Q - code: meteorological section
In the early part of the 20th century, communication between aviators and the ground was by means of wireless telegraphy (W/T), using the Morse Code (once radio sets had become robust enough to fit in aircraft of course). The pilot would have the transmitter key near at hand (often strapped to his/her upper leg / thigh), and would 'tap' out a message in 'morse' to ground staff, who would reply in similar fashion, the message being heard by the pilot on a headset. Later, larger aircraft (both civil and military) had radio officers on board, but the practice was still the same - W/T exchange of coded messages.
To minimise the time taken to exchange important information, and to standardise the exchange, the 'Q-code' was devised, some portions of which are still used, having been carried over into the 'R/T' (radio-telephony) era that soon replaced the cumbersome morse-code method.
The list below is not exhaustive, but gives a 'flavour' of the system as it applies to meteorology.
In these days of email, SMS/text etc., perhaps the Q-code might make a come-back!
The 'Q' part of the code indicates that a 'query' is being performed, thus the sequence " QAN LGW " heard on the ground would be interpreted as ... "what is the latest wind report for Gatwick airport?", and the reply would be along the lines ... " QAN GEO LGW 280/16KT QNT 28KT "
|QAM||(what is / here is the ) ... latest surface weather report|
|QAN||(what is / here is the ) ... surface wind (Geo after Q signal to indicate degT)|
|QAO||(what is / here is the ) ... upper wind (to be followed by height)|
|QBA||(what is / here is the ) ... visibility|
|QBB||(what is the / here is the ... ) amount and base of significant cloud above station level|
|QBC||(what is the / here is the ... ) weather report from aircraft in plain language or POMAR code|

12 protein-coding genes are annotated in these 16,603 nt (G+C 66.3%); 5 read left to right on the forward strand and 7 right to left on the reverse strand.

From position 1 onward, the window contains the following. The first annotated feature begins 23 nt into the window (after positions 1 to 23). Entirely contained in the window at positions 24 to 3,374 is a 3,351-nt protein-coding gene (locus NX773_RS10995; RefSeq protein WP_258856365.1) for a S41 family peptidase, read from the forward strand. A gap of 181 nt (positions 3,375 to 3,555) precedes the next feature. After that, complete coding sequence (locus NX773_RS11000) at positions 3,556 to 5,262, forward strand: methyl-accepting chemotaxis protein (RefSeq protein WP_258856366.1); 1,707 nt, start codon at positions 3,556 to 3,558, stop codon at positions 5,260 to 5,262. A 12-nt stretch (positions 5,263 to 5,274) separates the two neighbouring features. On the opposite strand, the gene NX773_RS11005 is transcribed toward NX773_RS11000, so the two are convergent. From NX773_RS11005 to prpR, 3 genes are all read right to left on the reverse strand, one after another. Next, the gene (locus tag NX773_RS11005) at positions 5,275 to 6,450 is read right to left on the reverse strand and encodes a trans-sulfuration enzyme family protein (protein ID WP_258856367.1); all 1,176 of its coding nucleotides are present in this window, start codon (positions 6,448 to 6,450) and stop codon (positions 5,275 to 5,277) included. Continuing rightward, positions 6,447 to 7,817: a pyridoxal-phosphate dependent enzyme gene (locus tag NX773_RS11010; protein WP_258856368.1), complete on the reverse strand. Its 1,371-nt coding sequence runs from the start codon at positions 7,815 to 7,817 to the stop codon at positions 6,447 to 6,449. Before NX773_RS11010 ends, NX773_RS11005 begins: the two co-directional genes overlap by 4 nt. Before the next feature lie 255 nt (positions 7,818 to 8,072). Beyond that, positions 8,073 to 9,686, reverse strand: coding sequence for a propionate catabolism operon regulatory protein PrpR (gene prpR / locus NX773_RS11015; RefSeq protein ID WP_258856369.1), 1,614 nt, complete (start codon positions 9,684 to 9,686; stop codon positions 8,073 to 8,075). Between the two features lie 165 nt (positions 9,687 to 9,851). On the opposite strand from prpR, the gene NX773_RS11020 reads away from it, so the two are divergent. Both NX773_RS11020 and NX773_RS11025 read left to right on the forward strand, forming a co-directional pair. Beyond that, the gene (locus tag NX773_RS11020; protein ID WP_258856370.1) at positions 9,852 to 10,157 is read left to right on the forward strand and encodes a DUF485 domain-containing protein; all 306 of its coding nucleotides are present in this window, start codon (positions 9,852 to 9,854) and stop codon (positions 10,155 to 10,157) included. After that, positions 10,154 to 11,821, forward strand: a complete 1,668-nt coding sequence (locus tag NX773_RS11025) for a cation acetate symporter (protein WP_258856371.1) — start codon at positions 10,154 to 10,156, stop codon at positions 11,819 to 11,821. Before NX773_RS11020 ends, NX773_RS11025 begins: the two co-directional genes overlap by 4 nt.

|QBI||Instrument Flight Rules compulsory (weather unfit for visual landing)|
|QBJ||(what are the / here are the ... ) cloud tops above msl|
|QBT||(what is the / here is the ... ) runway visual range|
|QDF||(what is the / here is the ... ) difference in actual height of pressure level to height of same pressure level in ICAO standard atmosphere (the 'D' - factor).|
|QFA||(what is the / here is the ... ) route forecast (location from / to)|
|QFB||Request for fresh met.reports|
|QFC||Cloud base above msl (used for forecasts and aircraft reports)|
|QFE||Barometric pressure reduced to airfield level|
|QFF||Barometric pressure reduced to MSL|
|QFY||Present meteorological landing conditions|
|QGO||Airfield unfit for any landings (usually due to weather)|
|QMX||Temperature at upper levels|
|QNH||Altimeter setting in tenths of millibar ( I believe this used to be QUH prior to 1950)|
|QNY||Present met. conditions...plain language|
|QUB||Information in the following order: visibility, height of cloud, direction and speed of surface wind. (however, my earlier Met. for Aviators says this is QVB ... it may have changed in 1950 when the codes were updated.)|
|(and not strictly meteorological, but used to 'end' message exchange)|
|QSL||Please acknowledge / I acknowledge|